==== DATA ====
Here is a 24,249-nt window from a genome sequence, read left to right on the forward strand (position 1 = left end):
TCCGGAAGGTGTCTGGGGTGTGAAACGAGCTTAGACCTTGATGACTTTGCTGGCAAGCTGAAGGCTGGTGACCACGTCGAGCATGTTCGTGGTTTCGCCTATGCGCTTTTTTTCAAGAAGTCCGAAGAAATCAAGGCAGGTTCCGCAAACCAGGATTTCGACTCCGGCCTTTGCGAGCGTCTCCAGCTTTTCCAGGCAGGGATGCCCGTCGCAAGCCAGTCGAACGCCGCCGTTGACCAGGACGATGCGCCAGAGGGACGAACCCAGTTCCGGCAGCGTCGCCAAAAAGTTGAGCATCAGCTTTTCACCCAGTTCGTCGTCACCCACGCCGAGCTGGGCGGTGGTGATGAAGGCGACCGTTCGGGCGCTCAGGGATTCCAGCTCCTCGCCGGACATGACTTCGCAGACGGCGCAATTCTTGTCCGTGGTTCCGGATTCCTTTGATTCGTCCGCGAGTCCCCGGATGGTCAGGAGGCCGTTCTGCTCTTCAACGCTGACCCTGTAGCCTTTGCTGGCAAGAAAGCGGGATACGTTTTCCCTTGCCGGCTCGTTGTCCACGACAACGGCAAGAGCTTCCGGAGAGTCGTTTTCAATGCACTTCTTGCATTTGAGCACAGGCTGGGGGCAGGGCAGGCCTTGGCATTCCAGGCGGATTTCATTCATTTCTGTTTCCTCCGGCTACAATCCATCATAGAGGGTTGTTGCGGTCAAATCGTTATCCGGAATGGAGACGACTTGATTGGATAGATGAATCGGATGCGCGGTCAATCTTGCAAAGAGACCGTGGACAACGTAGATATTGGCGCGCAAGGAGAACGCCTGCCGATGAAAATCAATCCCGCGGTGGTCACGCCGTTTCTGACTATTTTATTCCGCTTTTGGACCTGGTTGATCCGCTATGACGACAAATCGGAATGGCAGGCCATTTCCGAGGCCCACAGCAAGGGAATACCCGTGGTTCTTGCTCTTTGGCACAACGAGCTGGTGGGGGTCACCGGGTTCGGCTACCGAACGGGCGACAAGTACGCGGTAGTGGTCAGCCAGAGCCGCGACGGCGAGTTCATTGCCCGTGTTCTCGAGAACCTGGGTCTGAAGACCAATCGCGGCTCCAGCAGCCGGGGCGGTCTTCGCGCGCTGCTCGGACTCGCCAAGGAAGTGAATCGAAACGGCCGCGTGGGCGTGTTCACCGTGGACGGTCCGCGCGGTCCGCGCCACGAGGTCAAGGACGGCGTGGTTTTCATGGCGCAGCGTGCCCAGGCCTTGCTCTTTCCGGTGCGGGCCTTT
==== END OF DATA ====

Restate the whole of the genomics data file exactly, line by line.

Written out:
Here is a 24,249-nt window from a genome sequence, read left to right on the forward strand (position 1 = left end):
TCCGGAAGGTGTCTGGGGTGTGAAACGAGCTTAGACCTTGATGACTTTGCTGGCAAGCTGAAGGCTGGTGACCACGTCGAGCATGTTCGTGGTTTCGCCTATGCGCTTTTTTTCAAGAAGTCCGAAGAAATCAAGGCAGGTTCCGCAAACCAGGATTTCGACTCCGGCCTTTGCGAGCGTCTCCAGCTTTTCCAGGCAGGGATGCCCGTCGCAAGCCAGTCGAACGCCGCCGTTGACCAGGACGATGCGCCAGAGGGACGAACCCAGTTCCGGCAGCGTCGCCAAAAAGTTGAGCATCAGCTTTTCACCCAGTTCGTCGTCACCCACGCCGAGCTGGGCGGTGGTGATGAAGGCGACCGTTCGGGCGCTCAGGGATTCCAGCTCCTCGCCGGACATGACTTCGCAGACGGCGCAATTCTTGTCCGTGGTTCCGGATTCCTTTGATTCGTCCGCGAGTCCCCGGATGGTCAGGAGGCCGTTCTGCTCTTCAACGCTGACCCTGTAGCCTTTGCTGGCAAGAAAGCGGGATACGTTTTCCCTTGCCGGCTCGTTGTCCACGACAACGGCAAGAGCTTCCGGAGAGTCGTTTTCAATGCACTTCTTGCATTTGAGCACAGGCTGGGGGCAGGGCAGGCCTTGGCATTCCAGGCGGATTTCATTCATTTCTGTTTCCTCCGGCTACAATCCATCATAGAGGGTTGTTGCGGTCAAATCGTTATCCGGAATGGAGACGACTTGATTGGATAGATGAATCGGATGCGCGGTCAATCTTGCAAAGAGACCGTGGACAACGTAGATATTGGCGCGCAAGGAGAACGCCTGCCGATGAAAATCAATCCCGCGGTGGTCACGCCGTTTCTGACTATTTTATTCCGCTTTTGGACCTGGTTGATCCGCTATGACGACAAATCGGAATGGCAGGCCATTTCCGAGGCCCACAGCAAGGGAATACCCGTGGTTCTTGCTCTTTGGCACAACGAGCTGGTGGGGGTCACCGGGTTCGGCTACCGAACGGGCGACAAGTACGCGGTAGTGGTCAGCCAGAGCCGCGACGGCGAGTTCATTGCCCGTGTTCTCGAGAACCTGGGTCTGAAGACCAATCGCGGCTCCAGCAGCCGGGGCGGTCTTCGCGCGCTGCTCGGACTCGCCAAGGAAGTGAATCGAAACGGCCGCGTGGGCGTGTTCACCGTGGACGGTCCGCGCGGTCCGCGCCACGAGGTCAAGGACGGCGTGGTTTTCATGGCGCAGCGTGCCCAGGCCTTGCTCTTTCCGGTGCGGGCCTTT